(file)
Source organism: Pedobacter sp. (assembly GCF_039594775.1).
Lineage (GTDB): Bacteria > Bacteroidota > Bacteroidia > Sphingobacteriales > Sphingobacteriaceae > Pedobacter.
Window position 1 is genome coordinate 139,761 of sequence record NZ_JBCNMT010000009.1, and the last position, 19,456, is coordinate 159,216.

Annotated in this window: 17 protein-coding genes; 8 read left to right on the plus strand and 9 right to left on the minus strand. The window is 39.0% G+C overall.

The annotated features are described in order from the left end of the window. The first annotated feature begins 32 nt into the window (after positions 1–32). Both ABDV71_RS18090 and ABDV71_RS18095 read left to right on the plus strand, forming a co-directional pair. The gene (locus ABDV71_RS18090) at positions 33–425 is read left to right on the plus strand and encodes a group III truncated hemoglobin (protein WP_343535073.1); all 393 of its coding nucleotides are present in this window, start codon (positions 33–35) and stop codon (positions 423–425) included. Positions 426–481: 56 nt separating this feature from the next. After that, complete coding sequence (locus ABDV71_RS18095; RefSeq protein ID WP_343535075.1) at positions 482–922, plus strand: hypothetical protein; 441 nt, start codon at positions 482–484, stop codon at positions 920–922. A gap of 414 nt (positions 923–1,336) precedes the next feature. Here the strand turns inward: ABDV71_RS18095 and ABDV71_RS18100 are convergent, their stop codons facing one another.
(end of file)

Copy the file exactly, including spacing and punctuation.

Source organism: Pedobacter sp. (assembly GCF_039594775.1).
Lineage (GTDB): Bacteria > Bacteroidota > Bacteroidia > Sphingobacteriales > Sphingobacteriaceae > Pedobacter.
Window position 1 is genome coordinate 139,761 of sequence record NZ_JBCNMT010000009.1, and the last position, 19,456, is coordinate 159,216.

Annotated in this window: 17 protein-coding genes; 8 read left to right on the plus strand and 9 right to left on the minus strand. The window is 39.0% G+C overall.

The annotated features are described in order from the left end of the window. The first annotated feature begins 32 nt into the window (after positions 1–32). Both ABDV71_RS18090 and ABDV71_RS18095 read left to right on the plus strand, forming a co-directional pair. The gene (locus ABDV71_RS18090) at positions 33–425 is read left to right on the plus strand and encodes a group III truncated hemoglobin (protein WP_343535073.1); all 393 of its coding nucleotides are present in this window, start codon (positions 33–35) and stop codon (positions 423–425) included. Positions 426–481: 56 nt separating this feature from the next. After that, complete coding sequence (locus ABDV71_RS18095; RefSeq protein ID WP_343535075.1) at positions 482–922, plus strand: hypothetical protein; 441 nt, start codon at positions 482–484, stop codon at positions 920–922. A gap of 414 nt (positions 923–1,336) precedes the next feature. Here the strand turns inward: ABDV71_RS18095 and ABDV71_RS18100 are convergent, their stop codons facing one another.